Ancaster councillor Lloyd Ferguson has insisted that a proposed two-storey commercial development at 125 Wilson Street be architecturally compatible with the surrounding neighbourhood.
The building, on a 496-square-metre triangle-shaped portion of land, will house a medical clinic and business office. The May 6 planning committee considered a rezoning application to re-designate the existing residential zoning to general commercial with a special exemption.
But members of the committee got caught up discussing issues of architecture and the different facades for the building, which are normally settled at the site plan stage, after the rezoning application has already been determined.
Glenn Wellings, of Wellings Planning Consultants, who was representing the developer, said Sonoma Homes Inc. has yet to develop a detailed design for the building.
Ferguson, though, said he welcomed the discussion. He said it provided an opportunity for council to make some design suggestions
“I’m thrilled we are discussing it at planning,” said Ferguson. “I don’t want any surprises.”
To conform with the city’s new urban official plan, the development must have proper architectural treatment, such as stone cladding and a high-end roof, that could be copper in style, said planning staff.
“When I saw a copper roof (mentioned), I thought outstanding,” said Ferguson. “I’m not satisfied with an asphalt roof.”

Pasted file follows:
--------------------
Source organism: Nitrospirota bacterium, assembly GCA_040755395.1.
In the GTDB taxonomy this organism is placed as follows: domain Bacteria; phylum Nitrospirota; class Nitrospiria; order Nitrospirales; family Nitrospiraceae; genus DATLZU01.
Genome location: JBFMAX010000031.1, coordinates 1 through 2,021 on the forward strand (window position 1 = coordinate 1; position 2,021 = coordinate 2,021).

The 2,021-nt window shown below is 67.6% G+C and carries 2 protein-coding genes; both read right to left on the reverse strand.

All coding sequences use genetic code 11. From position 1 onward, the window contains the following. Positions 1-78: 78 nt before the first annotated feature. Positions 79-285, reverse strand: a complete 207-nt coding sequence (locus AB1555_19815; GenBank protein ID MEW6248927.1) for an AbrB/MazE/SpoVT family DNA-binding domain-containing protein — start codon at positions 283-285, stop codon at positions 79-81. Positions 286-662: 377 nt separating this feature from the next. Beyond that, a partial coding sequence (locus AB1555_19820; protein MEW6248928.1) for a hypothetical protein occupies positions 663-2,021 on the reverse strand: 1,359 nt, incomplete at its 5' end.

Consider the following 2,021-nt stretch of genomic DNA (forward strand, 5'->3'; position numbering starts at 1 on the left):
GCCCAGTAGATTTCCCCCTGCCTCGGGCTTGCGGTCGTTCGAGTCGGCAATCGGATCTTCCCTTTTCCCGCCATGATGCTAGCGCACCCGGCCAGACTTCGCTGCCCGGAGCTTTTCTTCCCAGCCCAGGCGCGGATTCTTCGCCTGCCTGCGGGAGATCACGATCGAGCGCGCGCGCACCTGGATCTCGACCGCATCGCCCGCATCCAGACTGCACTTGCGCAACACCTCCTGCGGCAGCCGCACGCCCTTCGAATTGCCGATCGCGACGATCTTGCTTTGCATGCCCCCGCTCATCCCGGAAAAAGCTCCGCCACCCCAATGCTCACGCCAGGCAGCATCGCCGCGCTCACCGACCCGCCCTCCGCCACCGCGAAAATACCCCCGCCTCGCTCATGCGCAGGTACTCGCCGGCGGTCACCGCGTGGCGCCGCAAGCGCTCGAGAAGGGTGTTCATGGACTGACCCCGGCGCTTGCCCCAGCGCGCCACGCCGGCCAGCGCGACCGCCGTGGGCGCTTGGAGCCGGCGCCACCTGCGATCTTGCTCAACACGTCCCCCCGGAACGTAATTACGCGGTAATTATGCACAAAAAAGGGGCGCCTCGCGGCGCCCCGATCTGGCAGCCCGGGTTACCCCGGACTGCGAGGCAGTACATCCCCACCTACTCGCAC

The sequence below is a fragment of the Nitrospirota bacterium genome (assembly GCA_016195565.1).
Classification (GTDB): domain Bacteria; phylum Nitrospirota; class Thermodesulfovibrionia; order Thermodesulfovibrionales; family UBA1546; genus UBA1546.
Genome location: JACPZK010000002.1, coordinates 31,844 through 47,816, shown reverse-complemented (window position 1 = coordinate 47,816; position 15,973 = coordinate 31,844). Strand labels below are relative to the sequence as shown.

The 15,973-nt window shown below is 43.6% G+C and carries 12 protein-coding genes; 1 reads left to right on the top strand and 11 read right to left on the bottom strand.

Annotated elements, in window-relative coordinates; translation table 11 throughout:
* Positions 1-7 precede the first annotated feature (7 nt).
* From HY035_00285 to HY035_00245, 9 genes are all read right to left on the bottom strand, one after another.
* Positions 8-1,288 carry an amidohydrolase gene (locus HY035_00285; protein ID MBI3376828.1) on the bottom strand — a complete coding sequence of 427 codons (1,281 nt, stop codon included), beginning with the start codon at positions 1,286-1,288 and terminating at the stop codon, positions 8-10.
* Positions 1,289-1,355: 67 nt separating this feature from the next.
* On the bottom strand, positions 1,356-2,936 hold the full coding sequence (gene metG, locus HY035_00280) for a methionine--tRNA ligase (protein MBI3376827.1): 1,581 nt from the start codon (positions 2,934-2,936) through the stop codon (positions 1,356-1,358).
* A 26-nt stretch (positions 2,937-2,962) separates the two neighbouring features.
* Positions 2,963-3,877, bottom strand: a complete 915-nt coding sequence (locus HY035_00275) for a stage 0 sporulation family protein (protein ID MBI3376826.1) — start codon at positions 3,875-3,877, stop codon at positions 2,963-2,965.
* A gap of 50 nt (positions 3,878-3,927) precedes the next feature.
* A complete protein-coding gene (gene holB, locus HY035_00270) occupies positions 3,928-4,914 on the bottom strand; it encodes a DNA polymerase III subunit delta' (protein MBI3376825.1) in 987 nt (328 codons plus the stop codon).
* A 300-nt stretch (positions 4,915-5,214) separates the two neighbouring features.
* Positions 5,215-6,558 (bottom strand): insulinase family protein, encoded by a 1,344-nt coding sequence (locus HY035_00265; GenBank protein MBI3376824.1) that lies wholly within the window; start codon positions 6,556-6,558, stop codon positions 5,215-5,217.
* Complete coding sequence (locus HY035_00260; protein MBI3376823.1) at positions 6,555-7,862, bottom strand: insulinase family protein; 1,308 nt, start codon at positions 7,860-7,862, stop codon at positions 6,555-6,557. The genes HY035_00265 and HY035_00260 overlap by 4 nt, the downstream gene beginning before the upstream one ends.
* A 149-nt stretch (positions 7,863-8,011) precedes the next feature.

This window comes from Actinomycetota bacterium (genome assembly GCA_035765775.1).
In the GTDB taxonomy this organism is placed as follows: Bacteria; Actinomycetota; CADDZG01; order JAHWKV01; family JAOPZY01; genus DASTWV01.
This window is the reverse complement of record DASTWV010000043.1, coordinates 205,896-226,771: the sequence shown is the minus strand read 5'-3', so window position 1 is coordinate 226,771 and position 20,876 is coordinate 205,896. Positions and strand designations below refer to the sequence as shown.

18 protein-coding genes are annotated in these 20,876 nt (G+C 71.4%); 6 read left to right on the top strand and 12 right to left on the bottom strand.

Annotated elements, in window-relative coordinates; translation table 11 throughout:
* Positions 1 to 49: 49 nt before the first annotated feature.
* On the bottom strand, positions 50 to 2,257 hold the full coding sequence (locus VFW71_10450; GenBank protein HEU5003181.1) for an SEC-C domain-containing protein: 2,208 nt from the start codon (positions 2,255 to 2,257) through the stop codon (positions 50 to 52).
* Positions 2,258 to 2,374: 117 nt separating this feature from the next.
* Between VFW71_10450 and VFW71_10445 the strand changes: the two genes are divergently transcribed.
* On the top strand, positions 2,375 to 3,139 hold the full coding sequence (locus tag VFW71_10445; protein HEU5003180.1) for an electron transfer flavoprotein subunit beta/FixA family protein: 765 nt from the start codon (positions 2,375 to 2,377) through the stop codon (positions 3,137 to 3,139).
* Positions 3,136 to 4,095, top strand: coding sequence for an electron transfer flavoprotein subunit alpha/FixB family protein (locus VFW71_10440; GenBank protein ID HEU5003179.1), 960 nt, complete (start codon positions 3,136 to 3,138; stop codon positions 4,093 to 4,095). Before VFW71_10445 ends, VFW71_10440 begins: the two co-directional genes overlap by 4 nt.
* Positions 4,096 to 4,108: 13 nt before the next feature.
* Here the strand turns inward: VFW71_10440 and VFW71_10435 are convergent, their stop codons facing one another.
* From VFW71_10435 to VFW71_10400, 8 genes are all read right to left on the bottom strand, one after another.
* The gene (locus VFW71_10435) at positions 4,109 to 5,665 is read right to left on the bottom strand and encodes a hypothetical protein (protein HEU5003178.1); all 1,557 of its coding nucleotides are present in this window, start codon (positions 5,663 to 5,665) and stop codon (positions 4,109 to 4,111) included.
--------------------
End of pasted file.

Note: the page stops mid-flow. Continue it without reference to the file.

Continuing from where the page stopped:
But Wellings quashed any idea that a copper roof would be constructed on any or part of the building.
“A copper roof is not economically feasible,” he said.
Wellings said the developer is willing to work with councillors to have a high-end façade and roof for the building.
Politicians and the developer agreed that once the building’s design is presented to the site plan committee, council will have a say in the decision-making process.
The overall design does conform to the Ancaster Secondary Plan, said Wellings. He said the developer waited until the Ontario Municipal Board approved the plan before submitting the rezoning application for the property to the city.
Initially, the developer was looking at building homes on the land.
“There are design challenges on the property,” he said.
There will be two accesses to the building from Wilson Street, which Wellings said is “essential” to make it work.
There will be 18 parking spots, to be used by both employees and visitors. City staff said the parking won’t have an impact on the current Wilson Street traffic.
There were some complaints from nearby residents about the development, including a fear it will add to Wilson Street’s traffic woes, commercial businesses shouldn’t be located on the land and the lighting would disrupt neighbours.
City staff said under the secondary plan, commercial businesses are allowed on the land. As for the lights, which will be installed for security purposes, the developer will see if they can be reduced in intensity.